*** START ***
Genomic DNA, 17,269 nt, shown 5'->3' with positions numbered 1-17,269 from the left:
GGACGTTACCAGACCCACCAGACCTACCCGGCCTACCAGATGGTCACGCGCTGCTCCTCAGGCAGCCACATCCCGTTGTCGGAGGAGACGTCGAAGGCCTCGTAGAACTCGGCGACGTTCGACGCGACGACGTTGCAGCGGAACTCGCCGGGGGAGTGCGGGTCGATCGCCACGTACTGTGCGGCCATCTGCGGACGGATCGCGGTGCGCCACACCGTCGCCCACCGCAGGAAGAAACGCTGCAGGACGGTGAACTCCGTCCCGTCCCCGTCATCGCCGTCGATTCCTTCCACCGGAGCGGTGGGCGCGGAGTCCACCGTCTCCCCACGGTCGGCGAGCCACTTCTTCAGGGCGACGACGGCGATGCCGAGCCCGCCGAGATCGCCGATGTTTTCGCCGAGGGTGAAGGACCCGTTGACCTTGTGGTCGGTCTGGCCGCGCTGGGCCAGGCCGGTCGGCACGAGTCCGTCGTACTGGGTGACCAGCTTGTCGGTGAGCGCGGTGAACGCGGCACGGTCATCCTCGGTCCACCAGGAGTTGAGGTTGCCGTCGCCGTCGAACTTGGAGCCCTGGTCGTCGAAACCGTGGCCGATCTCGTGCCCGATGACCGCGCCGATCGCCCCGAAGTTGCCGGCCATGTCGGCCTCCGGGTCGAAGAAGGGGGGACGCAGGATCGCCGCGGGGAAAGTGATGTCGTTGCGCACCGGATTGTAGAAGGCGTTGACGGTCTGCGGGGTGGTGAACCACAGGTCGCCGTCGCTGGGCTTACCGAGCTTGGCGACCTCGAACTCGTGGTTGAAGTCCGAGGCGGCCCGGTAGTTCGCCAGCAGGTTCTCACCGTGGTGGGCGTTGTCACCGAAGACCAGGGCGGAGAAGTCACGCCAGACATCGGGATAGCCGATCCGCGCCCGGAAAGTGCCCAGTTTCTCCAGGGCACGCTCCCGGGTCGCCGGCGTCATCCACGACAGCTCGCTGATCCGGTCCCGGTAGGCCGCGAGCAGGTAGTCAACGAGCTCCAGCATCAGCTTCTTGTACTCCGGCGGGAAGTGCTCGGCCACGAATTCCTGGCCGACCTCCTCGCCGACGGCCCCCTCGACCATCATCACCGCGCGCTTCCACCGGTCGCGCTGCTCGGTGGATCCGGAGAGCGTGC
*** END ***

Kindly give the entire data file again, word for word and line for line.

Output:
Genomic DNA, 17,269 nt, shown 5'->3' with positions numbered 1-17,269 from the left:
GGACGTTACCAGACCCACCAGACCTACCCGGCCTACCAGATGGTCACGCGCTGCTCCTCAGGCAGCCACATCCCGTTGTCGGAGGAGACGTCGAAGGCCTCGTAGAACTCGGCGACGTTCGACGCGACGACGTTGCAGCGGAACTCGCCGGGGGAGTGCGGGTCGATCGCCACGTACTGTGCGGCCATCTGCGGACGGATCGCGGTGCGCCACACCGTCGCCCACCGCAGGAAGAAACGCTGCAGGACGGTGAACTCCGTCCCGTCCCCGTCATCGCCGTCGATTCCTTCCACCGGAGCGGTGGGCGCGGAGTCCACCGTCTCCCCACGGTCGGCGAGCCACTTCTTCAGGGCGACGACGGCGATGCCGAGCCCGCCGAGATCGCCGATGTTTTCGCCGAGGGTGAAGGACCCGTTGACCTTGTGGTCGGTCTGGCCGCGCTGGGCCAGGCCGGTCGGCACGAGTCCGTCGTACTGGGTGACCAGCTTGTCGGTGAGCGCGGTGAACGCGGCACGGTCATCCTCGGTCCACCAGGAGTTGAGGTTGCCGTCGCCGTCGAACTTGGAGCCCTGGTCGTCGAAACCGTGGCCGATCTCGTGCCCGATGACCGCGCCGATCGCCCCGAAGTTGCCGGCCATGTCGGCCTCCGGGTCGAAGAAGGGGGGACGCAGGATCGCCGCGGGGAAAGTGATGTCGTTGCGCACCGGATTGTAGAAGGCGTTGACGGTCTGCGGGGTGGTGAACCACAGGTCGCCGTCGCTGGGCTTACCGAGCTTGGCGACCTCGAACTCGTGGTTGAAGTCCGAGGCGGCCCGGTAGTTCGCCAGCAGGTTCTCACCGTGGTGGGCGTTGTCACCGAAGACCAGGGCGGAGAAGTCACGCCAGACATCGGGATAGCCGATCCGCGCCCGGAAAGTGCCCAGTTTCTCCAGGGCACGCTCCCGGGTCGCCGGCGTCATCCACGACAGCTCGCTGATCCGGTCCCGGTAGGCCGCGAGCAGGTAGTCAACGAGCTCCAGCATCAGCTTCTTGTACTCCGGCGGGAAGTGCTCGGCCACGAATTCCTGGCCGACCTCCTCGCCGACGGCCCCCTCGACCATCATCACCGCGCGCTTCCACCGGTCGCGCTGCTCGGTGGATCCGGAGAGCGTGC